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NCAA announces start date for Division I hoops

Full practices can be started on Oct. 14, the NCAA announced.

Expect to see Temple and Villanova - although not Quinton Rose (left) or Saddiq Bey - playing basketball in November.
Expect to see Temple and Villanova - although not Quinton Rose (left) or Saddiq Bey - playing basketball in November.Read moreMICHAEL BRYANT / Staff Photographer

The NCAA Division I basketball season can start on Nov. 25, the day before Thanksgiving, made official Wednesday by a vote of the Division I Council.

Now the fun begins.

Conference and nonconference schedules are puzzles in normal times. This obviously isn’t that.

Full practices can start on Oct. 14, the NCAA announced. No issues there. But this is an interesting decision on minimum games: Every team must play 13 for consideration for the NCAA Tournament, a 50% reduction from the norm. That’s meant to be a low bar to clear, with nobody sure of the COVID-19 landscape ahead or confident that full schedules can be completed.

While the NCAA is offering guidance “recommending” at least four nonconference games, nothing is cast in stone. Some conferences could opt for larger league schedules, asking members to limit nonconference games.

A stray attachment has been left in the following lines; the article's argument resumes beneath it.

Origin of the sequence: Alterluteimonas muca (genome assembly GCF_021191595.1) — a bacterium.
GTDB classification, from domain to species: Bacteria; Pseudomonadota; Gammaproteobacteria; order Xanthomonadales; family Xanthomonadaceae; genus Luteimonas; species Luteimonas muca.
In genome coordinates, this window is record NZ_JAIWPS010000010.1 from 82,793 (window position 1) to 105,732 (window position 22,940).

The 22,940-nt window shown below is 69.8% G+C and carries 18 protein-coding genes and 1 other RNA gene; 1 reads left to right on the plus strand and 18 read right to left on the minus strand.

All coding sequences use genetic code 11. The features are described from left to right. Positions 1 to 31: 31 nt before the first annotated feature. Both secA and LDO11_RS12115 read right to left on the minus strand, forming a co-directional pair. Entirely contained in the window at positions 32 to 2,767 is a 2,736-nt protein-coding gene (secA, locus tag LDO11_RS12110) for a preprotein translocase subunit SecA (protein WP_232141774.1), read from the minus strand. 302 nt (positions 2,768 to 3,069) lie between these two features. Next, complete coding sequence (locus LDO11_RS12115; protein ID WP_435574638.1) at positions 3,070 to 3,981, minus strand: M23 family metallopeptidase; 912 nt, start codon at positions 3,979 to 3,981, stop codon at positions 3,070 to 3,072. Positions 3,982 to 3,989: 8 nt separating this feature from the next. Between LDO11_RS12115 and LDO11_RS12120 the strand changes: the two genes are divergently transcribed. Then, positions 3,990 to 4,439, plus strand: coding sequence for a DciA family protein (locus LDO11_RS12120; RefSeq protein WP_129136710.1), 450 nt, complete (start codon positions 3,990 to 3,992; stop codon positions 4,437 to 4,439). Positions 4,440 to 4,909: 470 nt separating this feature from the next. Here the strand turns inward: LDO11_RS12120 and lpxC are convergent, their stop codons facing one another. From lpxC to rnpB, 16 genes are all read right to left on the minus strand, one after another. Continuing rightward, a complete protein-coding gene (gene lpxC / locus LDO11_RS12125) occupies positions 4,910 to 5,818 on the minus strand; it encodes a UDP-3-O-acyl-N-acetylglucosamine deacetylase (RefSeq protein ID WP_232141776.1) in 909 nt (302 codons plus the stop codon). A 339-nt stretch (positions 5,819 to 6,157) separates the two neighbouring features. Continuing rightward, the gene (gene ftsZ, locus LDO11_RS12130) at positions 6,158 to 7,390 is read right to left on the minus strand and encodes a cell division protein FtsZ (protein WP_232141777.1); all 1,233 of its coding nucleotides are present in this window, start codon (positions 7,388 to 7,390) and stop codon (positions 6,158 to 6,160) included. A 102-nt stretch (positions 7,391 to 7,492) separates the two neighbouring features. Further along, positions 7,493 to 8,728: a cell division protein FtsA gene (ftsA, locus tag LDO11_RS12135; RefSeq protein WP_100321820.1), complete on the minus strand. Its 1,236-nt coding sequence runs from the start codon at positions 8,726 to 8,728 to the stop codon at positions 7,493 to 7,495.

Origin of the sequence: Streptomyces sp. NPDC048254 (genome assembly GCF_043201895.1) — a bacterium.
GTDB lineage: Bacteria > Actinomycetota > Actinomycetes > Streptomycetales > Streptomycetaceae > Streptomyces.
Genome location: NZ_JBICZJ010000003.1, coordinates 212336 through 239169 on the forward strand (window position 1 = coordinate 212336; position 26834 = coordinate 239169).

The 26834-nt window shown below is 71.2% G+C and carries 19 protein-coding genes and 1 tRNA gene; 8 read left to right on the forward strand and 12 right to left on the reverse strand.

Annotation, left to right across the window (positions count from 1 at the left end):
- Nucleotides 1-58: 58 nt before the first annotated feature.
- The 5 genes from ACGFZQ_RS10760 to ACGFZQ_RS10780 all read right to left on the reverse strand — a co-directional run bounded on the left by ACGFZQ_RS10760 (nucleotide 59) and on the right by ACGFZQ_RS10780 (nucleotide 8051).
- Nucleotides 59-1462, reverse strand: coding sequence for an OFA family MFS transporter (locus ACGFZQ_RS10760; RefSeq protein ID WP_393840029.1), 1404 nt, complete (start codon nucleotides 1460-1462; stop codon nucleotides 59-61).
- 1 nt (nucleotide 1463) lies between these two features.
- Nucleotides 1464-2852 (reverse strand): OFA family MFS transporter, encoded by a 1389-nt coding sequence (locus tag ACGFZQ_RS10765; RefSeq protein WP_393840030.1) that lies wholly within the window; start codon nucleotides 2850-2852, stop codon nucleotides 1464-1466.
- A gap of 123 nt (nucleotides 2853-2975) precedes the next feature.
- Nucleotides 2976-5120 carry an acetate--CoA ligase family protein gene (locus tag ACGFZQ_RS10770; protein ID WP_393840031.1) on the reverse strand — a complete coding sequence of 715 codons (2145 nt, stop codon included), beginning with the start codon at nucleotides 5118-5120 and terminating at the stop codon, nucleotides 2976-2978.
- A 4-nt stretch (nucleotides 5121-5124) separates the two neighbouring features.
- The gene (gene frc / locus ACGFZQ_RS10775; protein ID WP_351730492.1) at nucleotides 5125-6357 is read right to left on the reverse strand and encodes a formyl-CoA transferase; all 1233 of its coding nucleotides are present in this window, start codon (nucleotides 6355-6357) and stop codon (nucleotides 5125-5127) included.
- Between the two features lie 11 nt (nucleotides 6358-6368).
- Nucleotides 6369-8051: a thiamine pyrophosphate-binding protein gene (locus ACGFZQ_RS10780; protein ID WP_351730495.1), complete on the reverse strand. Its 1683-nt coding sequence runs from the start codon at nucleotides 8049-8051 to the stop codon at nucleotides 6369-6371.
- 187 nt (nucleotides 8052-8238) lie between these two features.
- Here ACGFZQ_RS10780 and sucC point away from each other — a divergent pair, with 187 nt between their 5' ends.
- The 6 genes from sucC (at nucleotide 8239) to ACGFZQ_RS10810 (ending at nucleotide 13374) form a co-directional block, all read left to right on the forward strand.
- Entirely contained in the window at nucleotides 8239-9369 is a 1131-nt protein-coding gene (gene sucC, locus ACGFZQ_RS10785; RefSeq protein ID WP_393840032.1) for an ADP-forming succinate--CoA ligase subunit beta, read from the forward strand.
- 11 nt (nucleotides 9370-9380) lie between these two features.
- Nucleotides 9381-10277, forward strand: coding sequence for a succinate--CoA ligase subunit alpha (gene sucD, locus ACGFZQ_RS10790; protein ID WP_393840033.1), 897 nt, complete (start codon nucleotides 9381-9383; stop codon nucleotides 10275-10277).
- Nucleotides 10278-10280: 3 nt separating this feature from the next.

Start dates could vary, which is baked into this. The Ivy League, for instance, isn’t having anyone practicing or playing in the fall semester. Meanwhile, the Atlantic 10 and the Colonial Athletic Association were preparing for this kind of start date, which is why the basketball teams were allowed to live on campus at La Salle and Drexel, even though few other students are on campus.

In a non-pandemic year, the Division I hoop season would have started two weeks earlier. This time, there are no scrimmages or exhibition games allowed.

The goal of the later start was to intentionally start games without students on campuses, many already finished with their moved-up fall semesters. (No fans likely anyway.) The ultimate goal is to get to March Madness, to have an NCAA tournament.

Division I will allow four fewer games, with 24 regular-season men’s games, plus one “multi-team event that includes up to three games.” Teams can go to 25 games when they enter an event that includes only two games or skip a tournament. In women’s basketball, the standard is 23 games plus an event featuring up to four games, or 25 games when teams don’t enter one of those events.

Numerous early season tournaments are moving locations. Temple, for instance, was slated to go to Hawaii this season. Make that Orlando. It all makes sense for 2020.

In other business, the Division I Council voted to hold the Football Championship Subdivision tournament from April 18 to May 15, with 16 teams instead of 24. Also, Divison I athletes will not practice or compete on Election Day, starting this year.